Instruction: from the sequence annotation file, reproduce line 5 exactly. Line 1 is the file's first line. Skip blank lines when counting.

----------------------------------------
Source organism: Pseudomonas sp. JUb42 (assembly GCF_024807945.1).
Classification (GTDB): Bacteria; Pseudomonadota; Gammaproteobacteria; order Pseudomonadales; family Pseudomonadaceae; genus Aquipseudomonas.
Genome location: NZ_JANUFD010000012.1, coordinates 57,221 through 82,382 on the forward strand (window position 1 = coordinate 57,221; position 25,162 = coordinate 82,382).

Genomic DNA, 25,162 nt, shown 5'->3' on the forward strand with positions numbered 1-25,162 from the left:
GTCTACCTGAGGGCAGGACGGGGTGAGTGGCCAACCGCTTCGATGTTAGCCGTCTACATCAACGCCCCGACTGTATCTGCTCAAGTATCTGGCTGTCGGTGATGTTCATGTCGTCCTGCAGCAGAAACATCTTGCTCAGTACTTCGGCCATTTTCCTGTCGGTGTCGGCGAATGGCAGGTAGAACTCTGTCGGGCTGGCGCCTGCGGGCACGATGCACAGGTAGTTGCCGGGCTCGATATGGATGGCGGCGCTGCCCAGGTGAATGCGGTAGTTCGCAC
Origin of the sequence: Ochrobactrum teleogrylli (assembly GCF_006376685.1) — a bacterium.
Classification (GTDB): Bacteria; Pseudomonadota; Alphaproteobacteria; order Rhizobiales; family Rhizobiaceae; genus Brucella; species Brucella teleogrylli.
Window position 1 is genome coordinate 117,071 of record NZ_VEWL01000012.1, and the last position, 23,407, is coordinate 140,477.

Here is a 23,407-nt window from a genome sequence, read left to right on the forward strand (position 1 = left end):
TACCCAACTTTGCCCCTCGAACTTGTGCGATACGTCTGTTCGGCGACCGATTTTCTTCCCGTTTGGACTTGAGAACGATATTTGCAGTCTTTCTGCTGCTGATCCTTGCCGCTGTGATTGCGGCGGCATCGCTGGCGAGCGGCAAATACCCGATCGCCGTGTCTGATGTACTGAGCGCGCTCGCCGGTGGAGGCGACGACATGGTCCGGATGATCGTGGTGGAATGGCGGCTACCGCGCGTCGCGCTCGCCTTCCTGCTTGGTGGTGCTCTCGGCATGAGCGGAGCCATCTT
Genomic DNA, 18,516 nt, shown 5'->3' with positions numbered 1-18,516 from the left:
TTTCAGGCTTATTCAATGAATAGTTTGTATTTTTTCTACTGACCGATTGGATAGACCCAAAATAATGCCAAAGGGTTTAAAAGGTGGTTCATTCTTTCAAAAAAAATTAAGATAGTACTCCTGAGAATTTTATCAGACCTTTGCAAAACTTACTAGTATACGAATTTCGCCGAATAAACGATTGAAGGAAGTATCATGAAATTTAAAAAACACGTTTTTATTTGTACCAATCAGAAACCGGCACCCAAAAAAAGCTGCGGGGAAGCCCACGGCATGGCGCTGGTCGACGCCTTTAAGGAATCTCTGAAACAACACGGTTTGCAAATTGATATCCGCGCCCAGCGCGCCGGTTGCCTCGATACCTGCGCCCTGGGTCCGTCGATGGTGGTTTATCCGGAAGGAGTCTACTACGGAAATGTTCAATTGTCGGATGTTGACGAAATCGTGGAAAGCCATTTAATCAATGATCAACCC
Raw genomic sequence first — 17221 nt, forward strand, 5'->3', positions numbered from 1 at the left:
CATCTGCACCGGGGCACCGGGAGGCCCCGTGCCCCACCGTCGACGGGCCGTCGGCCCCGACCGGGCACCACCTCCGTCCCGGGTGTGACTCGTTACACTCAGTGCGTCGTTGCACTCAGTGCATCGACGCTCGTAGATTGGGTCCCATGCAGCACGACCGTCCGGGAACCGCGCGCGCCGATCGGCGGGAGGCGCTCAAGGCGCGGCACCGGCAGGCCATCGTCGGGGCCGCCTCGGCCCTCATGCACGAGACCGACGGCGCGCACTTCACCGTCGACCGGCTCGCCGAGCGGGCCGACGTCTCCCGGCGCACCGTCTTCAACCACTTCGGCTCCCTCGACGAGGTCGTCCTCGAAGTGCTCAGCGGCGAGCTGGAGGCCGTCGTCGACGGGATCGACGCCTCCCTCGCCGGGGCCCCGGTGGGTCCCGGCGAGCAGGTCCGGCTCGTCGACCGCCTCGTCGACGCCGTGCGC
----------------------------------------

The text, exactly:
GTCTACCTGAGGGCAGGACGGGGTGAGTGGCCAACCGCTTCGATGTTAGCCGTCTACATCAACGCCCCGACTGTATCTGCTCAAGTATCTGGCTGTCGGTGATGTTCATGTCGTCCTGCAGCAGAAACATCTTGCTCAGTACTTCGGCCATTTTCCTGTCGGTGTCGGCGAATGGCAGGTAGAACTCTGTCGGGCTGGCGCCTGCGGGCACGATGCACAGGTAGTTGCCGGGCTCGATATGGATGGCGGCGCTGCCCAGGTGAATGCGGTAGTTCGCAC